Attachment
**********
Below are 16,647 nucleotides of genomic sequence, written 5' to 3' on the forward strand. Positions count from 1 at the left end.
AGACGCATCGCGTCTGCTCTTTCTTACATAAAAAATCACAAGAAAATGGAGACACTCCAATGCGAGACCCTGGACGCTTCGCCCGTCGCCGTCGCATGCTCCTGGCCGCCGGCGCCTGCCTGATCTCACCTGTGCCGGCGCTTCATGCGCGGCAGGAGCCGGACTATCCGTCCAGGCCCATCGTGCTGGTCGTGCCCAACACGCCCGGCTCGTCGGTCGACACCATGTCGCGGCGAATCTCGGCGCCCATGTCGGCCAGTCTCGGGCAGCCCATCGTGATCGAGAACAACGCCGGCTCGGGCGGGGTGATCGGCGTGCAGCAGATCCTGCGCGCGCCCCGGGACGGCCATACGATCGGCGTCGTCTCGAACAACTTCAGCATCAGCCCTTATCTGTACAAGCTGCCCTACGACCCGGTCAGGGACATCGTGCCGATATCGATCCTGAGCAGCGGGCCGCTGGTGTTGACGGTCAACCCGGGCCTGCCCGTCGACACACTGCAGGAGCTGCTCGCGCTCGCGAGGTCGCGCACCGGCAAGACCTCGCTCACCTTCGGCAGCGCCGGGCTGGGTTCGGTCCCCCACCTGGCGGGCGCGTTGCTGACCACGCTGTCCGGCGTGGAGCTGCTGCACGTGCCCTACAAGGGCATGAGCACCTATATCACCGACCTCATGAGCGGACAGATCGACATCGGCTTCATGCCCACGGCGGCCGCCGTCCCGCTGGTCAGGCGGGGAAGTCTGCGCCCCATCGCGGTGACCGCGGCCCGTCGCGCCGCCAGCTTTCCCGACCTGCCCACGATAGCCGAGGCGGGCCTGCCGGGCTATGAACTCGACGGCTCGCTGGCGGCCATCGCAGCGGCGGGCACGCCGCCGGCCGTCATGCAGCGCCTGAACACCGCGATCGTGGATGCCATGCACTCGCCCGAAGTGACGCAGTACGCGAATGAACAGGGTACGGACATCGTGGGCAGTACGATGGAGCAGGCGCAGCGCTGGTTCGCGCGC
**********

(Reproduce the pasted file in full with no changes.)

Below are 16,647 nucleotides of genomic sequence, written 5' to 3' on the forward strand. Positions count from 1 at the left end.
AGACGCATCGCGTCTGCTCTTTCTTACATAAAAAATCACAAGAAAATGGAGACACTCCAATGCGAGACCCTGGACGCTTCGCCCGTCGCCGTCGCATGCTCCTGGCCGCCGGCGCCTGCCTGATCTCACCTGTGCCGGCGCTTCATGCGCGGCAGGAGCCGGACTATCCGTCCAGGCCCATCGTGCTGGTCGTGCCCAACACGCCCGGCTCGTCGGTCGACACCATGTCGCGGCGAATCTCGGCGCCCATGTCGGCCAGTCTCGGGCAGCCCATCGTGATCGAGAACAACGCCGGCTCGGGCGGGGTGATCGGCGTGCAGCAGATCCTGCGCGCGCCCCGGGACGGCCATACGATCGGCGTCGTCTCGAACAACTTCAGCATCAGCCCTTATCTGTACAAGCTGCCCTACGACCCGGTCAGGGACATCGTGCCGATATCGATCCTGAGCAGCGGGCCGCTGGTGTTGACGGTCAACCCGGGCCTGCCCGTCGACACACTGCAGGAGCTGCTCGCGCTCGCGAGGTCGCGCACCGGCAAGACCTCGCTCACCTTCGGCAGCGCCGGGCTGGGTTCGGTCCCCCACCTGGCGGGCGCGTTGCTGACCACGCTGTCCGGCGTGGAGCTGCTGCACGTGCCCTACAAGGGCATGAGCACCTATATCACCGACCTCATGAGCGGACAGATCGACATCGGCTTCATGCCCACGGCGGCCGCCGTCCCGCTGGTCAGGCGGGGAAGTCTGCGCCCCATCGCGGTGACCGCGGCCCGTCGCGCCGCCAGCTTTCCCGACCTGCCCACGATAGCCGAGGCGGGCCTGCCGGGCTATGAACTCGACGGCTCGCTGGCGGCCATCGCAGCGGCGGGCACGCCGCCGGCCGTCATGCAGCGCCTGAACACCGCGATCGTGGATGCCATGCACTCGCCCGAAGTGACGCAGTACGCGAATGAACAGGGTACGGACATCGTGGGCAGTACGATGGAGCAGGCGCAGCGCTGGTTCGCGCGC